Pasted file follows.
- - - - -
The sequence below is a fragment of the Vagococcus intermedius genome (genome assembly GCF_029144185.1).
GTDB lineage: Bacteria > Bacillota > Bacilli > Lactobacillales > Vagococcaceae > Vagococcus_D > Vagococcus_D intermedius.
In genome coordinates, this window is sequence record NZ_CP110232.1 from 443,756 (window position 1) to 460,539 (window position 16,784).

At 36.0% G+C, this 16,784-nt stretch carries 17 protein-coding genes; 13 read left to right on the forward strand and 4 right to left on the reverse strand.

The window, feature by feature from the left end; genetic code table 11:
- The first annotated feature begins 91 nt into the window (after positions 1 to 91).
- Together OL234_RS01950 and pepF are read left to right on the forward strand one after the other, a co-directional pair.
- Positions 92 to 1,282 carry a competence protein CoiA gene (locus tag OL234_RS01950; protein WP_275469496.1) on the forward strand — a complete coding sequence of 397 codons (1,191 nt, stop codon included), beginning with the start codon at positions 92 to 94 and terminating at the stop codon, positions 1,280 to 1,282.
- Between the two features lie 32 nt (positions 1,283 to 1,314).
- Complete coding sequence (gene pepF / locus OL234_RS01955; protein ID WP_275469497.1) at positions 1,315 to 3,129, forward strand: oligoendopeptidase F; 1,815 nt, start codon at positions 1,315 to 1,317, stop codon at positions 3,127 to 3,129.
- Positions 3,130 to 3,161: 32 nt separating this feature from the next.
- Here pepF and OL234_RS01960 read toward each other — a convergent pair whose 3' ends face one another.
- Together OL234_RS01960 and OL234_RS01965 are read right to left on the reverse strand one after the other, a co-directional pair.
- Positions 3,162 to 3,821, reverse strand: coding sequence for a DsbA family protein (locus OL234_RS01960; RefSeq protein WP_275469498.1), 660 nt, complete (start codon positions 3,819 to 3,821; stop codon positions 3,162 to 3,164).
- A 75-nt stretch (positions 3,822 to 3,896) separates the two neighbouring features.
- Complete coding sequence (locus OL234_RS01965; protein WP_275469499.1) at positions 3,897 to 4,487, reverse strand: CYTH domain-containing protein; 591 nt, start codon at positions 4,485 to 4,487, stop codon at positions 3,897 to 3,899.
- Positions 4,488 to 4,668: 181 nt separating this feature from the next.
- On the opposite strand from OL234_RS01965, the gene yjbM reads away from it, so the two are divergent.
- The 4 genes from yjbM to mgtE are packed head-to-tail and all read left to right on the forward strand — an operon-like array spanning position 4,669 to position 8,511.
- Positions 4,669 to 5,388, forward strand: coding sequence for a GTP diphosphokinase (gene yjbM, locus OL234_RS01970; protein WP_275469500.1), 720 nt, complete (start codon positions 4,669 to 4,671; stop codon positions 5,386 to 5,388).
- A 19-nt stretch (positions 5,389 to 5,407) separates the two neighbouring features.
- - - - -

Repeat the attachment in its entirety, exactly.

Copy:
The sequence below is a fragment of the Vagococcus intermedius genome (genome assembly GCF_029144185.1).
GTDB lineage: Bacteria > Bacillota > Bacilli > Lactobacillales > Vagococcaceae > Vagococcus_D > Vagococcus_D intermedius.
In genome coordinates, this window is sequence record NZ_CP110232.1 from 443,756 (window position 1) to 460,539 (window position 16,784).

At 36.0% G+C, this 16,784-nt stretch carries 17 protein-coding genes; 13 read left to right on the forward strand and 4 right to left on the reverse strand.

The window, feature by feature from the left end; genetic code table 11:
- The first annotated feature begins 91 nt into the window (after positions 1 to 91).
- Together OL234_RS01950 and pepF are read left to right on the forward strand one after the other, a co-directional pair.
- Positions 92 to 1,282 carry a competence protein CoiA gene (locus tag OL234_RS01950; protein WP_275469496.1) on the forward strand — a complete coding sequence of 397 codons (1,191 nt, stop codon included), beginning with the start codon at positions 92 to 94 and terminating at the stop codon, positions 1,280 to 1,282.
- Between the two features lie 32 nt (positions 1,283 to 1,314).
- Complete coding sequence (gene pepF / locus OL234_RS01955; protein ID WP_275469497.1) at positions 1,315 to 3,129, forward strand: oligoendopeptidase F; 1,815 nt, start codon at positions 1,315 to 1,317, stop codon at positions 3,127 to 3,129.
- Positions 3,130 to 3,161: 32 nt separating this feature from the next.
- Here pepF and OL234_RS01960 read toward each other — a convergent pair whose 3' ends face one another.
- Together OL234_RS01960 and OL234_RS01965 are read right to left on the reverse strand one after the other, a co-directional pair.
- Positions 3,162 to 3,821, reverse strand: coding sequence for a DsbA family protein (locus OL234_RS01960; RefSeq protein WP_275469498.1), 660 nt, complete (start codon positions 3,819 to 3,821; stop codon positions 3,162 to 3,164).
- A 75-nt stretch (positions 3,822 to 3,896) separates the two neighbouring features.
- Complete coding sequence (locus OL234_RS01965; protein WP_275469499.1) at positions 3,897 to 4,487, reverse strand: CYTH domain-containing protein; 591 nt, start codon at positions 4,485 to 4,487, stop codon at positions 3,897 to 3,899.
- Positions 4,488 to 4,668: 181 nt separating this feature from the next.
- On the opposite strand from OL234_RS01965, the gene yjbM reads away from it, so the two are divergent.
- The 4 genes from yjbM to mgtE are packed head-to-tail and all read left to right on the forward strand — an operon-like array spanning position 4,669 to position 8,511.
- Positions 4,669 to 5,388, forward strand: coding sequence for a GTP diphosphokinase (gene yjbM, locus OL234_RS01970; protein WP_275469500.1), 720 nt, complete (start codon positions 4,669 to 4,671; stop codon positions 5,386 to 5,388).
- A 19-nt stretch (positions 5,389 to 5,407) separates the two neighbouring features.